Why is he a closet atheist? Were his parents in a more mainstream church before their daughter's death? What attracts them to the more charismatic church? Why ISN'T Scott attracted to it?

Scott's diary entries and short stories intertwine to illustrate a week in Scott's life: increasing pressure from his parents and friends to convert to their religion; his crush on high school princess Laura Hope; his continuing struggles to come to terms with his sister's death and his worries about his parents' new beliefs.

As introvert Scott muddles through the banalities of high school and his dubiety of religion, he attempts to understand his parents' faith, compose an essay for the school's first annual creative writing contest, and connect to another high school outcast.

As an atheist who attended a fundamentalist church for two years, I wrote "The Dead Rise" to describe the isolation of disbelief in the midst of faith.

uh oh. You better be writing it to tell a compelling story. That's always the start of a good novel. All that other illuminating stuff is secondary.

Thank you for considering my book, and I look forward to hearing from you.


The concept is more interesting than the writing. You don't quite have a compelling narrative voice here. You're talking about Scott rather than showing us what he feels. I think you may be biting off more than you can chew by trying to do this all in a single week.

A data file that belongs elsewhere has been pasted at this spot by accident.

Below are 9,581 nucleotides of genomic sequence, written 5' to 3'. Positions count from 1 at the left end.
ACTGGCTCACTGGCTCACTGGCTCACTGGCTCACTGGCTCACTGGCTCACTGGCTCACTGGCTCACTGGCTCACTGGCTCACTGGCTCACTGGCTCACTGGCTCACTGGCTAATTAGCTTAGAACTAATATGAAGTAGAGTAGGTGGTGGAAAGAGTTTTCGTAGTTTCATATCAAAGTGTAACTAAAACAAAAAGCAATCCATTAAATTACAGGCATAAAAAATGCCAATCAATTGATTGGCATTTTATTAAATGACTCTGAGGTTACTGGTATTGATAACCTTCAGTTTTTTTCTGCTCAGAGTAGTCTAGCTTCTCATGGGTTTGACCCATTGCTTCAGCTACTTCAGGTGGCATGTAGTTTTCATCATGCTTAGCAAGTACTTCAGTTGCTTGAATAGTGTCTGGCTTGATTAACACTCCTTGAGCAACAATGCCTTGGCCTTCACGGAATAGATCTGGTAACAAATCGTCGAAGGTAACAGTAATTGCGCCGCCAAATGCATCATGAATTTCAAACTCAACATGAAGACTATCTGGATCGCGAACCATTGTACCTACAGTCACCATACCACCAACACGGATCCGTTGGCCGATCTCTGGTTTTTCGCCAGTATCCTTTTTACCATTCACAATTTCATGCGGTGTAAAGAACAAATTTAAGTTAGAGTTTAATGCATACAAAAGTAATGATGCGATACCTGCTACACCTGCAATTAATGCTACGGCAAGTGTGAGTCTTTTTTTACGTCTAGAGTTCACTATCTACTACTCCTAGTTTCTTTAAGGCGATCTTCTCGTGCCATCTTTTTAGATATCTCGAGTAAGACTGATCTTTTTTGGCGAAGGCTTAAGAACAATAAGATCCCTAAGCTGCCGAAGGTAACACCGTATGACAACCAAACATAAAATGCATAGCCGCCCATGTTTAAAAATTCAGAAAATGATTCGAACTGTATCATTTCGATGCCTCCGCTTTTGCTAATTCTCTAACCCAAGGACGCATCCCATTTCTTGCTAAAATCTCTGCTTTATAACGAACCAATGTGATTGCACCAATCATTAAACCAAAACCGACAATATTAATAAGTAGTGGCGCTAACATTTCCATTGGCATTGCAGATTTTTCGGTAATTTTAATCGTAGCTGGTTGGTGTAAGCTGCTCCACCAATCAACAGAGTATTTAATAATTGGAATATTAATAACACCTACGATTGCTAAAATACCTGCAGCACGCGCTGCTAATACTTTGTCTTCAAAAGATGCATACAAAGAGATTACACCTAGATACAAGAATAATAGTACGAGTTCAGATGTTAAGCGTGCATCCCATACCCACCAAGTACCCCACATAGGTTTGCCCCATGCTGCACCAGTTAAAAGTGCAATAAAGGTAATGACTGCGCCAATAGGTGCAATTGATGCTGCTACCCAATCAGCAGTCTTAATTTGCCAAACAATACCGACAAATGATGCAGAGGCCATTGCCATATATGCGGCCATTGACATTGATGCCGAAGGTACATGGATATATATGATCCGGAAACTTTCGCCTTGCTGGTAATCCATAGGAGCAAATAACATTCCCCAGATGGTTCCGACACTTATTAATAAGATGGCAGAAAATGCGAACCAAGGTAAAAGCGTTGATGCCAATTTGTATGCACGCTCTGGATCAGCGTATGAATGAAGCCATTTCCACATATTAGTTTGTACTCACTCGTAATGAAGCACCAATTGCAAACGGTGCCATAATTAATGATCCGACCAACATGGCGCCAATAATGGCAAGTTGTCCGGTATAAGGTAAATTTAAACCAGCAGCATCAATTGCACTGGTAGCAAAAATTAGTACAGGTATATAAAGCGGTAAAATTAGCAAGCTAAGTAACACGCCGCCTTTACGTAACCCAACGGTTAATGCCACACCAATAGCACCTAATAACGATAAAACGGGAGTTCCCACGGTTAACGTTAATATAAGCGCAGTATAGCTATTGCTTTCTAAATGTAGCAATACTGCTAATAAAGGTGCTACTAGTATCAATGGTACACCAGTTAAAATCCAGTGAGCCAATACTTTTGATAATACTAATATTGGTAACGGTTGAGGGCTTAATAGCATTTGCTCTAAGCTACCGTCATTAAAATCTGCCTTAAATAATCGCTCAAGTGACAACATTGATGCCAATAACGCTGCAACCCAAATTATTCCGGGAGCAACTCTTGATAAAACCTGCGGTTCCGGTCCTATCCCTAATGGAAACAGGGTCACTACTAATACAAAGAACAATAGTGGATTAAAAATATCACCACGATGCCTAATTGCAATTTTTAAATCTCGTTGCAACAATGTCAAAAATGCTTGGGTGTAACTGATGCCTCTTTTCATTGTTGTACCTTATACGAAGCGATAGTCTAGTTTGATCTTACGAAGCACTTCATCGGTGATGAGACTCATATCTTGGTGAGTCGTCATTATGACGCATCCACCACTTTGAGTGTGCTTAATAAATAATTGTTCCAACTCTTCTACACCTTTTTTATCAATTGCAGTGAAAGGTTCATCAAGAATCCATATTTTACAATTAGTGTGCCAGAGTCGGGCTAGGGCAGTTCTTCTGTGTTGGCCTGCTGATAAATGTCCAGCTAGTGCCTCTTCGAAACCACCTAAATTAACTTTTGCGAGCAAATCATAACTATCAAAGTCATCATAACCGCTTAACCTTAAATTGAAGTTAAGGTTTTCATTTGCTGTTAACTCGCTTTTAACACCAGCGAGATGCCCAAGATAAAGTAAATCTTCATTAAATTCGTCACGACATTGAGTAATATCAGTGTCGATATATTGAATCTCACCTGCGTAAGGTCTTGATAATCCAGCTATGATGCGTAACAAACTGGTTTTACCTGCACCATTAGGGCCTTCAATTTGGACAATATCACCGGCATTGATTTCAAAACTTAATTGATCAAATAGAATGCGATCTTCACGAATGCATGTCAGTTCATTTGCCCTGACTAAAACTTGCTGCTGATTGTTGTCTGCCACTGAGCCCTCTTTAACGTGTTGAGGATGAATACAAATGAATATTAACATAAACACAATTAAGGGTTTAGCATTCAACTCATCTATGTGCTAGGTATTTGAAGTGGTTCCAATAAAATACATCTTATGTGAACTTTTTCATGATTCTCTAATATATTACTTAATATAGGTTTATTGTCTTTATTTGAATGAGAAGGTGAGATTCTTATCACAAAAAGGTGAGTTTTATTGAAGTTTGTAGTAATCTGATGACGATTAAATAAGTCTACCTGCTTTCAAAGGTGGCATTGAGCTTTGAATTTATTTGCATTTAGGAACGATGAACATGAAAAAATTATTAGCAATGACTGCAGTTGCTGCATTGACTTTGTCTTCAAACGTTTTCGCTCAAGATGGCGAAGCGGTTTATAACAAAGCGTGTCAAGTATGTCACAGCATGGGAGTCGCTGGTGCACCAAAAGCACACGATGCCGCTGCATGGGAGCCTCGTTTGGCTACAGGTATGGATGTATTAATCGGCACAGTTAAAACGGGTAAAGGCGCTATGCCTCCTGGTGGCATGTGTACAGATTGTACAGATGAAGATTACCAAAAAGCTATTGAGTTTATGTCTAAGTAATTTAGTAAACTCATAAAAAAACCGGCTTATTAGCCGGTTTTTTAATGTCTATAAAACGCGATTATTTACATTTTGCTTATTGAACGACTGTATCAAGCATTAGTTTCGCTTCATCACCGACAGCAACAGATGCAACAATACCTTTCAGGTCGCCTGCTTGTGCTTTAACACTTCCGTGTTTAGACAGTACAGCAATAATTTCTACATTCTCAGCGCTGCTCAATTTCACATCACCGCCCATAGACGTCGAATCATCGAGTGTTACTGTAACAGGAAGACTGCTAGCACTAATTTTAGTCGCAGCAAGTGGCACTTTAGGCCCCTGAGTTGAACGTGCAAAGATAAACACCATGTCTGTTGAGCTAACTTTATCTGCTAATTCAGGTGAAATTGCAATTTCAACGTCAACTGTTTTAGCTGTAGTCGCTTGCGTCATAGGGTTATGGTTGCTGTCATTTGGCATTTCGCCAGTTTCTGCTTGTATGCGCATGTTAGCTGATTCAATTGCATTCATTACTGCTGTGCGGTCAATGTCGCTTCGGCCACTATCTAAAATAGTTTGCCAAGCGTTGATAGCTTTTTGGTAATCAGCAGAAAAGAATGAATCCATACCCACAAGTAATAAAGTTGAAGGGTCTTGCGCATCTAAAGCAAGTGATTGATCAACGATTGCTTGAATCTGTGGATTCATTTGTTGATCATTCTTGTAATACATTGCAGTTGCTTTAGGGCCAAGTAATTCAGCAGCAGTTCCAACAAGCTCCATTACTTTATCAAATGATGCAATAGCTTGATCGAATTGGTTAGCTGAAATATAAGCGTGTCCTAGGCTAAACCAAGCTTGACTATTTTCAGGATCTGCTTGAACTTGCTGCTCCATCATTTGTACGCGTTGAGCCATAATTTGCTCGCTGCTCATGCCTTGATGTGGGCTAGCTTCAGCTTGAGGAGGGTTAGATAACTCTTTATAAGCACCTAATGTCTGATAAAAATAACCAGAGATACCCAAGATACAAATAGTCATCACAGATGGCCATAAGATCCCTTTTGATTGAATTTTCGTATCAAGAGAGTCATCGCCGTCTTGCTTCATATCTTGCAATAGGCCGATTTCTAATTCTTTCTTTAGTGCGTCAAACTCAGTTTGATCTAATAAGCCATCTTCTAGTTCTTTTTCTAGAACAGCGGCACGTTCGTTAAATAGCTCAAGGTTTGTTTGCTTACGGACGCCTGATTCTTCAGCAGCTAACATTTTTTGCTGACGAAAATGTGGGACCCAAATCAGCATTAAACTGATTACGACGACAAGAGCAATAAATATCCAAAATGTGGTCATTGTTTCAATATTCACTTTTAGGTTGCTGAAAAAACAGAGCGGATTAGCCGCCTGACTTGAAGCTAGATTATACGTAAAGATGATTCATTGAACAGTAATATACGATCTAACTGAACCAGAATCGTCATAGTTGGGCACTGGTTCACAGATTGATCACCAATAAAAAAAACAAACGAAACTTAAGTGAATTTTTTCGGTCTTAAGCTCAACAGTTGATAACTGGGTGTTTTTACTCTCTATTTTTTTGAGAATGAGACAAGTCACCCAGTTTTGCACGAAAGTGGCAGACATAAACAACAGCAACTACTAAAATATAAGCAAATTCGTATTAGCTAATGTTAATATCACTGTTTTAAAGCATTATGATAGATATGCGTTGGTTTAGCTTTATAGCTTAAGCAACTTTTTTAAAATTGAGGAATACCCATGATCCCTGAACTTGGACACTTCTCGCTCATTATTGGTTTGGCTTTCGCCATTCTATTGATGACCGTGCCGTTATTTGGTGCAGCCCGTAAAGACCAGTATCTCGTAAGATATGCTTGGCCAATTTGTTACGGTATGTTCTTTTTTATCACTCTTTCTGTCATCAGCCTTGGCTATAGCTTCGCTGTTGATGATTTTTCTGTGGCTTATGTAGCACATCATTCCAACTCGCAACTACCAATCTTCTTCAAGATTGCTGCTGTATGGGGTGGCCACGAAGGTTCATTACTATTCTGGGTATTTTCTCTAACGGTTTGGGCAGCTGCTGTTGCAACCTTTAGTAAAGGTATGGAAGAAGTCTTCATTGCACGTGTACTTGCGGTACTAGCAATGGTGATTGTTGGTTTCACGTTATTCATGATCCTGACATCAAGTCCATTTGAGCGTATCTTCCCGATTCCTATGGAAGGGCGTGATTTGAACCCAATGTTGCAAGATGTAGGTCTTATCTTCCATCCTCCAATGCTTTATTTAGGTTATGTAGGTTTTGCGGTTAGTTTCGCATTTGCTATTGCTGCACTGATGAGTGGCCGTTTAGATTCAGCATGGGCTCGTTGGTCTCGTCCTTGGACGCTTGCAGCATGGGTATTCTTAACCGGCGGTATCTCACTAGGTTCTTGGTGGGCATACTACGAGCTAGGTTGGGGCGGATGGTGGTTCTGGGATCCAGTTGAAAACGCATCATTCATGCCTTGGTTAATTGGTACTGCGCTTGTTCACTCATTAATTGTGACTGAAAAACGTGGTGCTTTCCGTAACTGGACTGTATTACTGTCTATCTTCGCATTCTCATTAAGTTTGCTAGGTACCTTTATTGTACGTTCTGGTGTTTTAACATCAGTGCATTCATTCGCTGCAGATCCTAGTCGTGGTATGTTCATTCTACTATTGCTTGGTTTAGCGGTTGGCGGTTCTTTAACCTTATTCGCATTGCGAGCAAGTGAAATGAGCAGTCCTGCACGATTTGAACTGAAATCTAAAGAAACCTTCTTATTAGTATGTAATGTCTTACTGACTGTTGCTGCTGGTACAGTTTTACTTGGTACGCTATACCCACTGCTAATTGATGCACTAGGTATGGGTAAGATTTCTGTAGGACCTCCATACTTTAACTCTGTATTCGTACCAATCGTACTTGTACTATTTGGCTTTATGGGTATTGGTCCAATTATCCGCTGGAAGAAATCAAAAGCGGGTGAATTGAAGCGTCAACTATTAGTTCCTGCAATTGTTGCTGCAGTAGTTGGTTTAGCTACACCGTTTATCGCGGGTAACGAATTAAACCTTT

I'd probably read this just cause I like the idea, but more often than not these ok, I'll give it a try end up being rejected at the partial stage cause they're not fully realized yet.

But, I'd read this.


Adam Heine said...

To my knowledge, fundamentalist and charismatic are not the same thing, Ms. Shark. I think "fundamentalist church" refers to what would be considered a mainstream church. Fundamentalist implies a strict adherence to Christian "fundamentals," which more often than not leads to a conservative style of church.

Charismatic is more dancing, flag waving, speaking in tongues, falling on the floor kind of stuff.

That, however, doesn't answer the question of why he's a closet atheist. It would make sense if he grew up in the church and his parents had always been Christians, but the query makes it sound as if his parents just started going. In that situation, I think it'd be a lot easier for him to say, "You know what, Mom? I'm broken up about Sally too, but I don't know about this church thing. Hope it works for you though."

Judy Croome | @judy_croome said...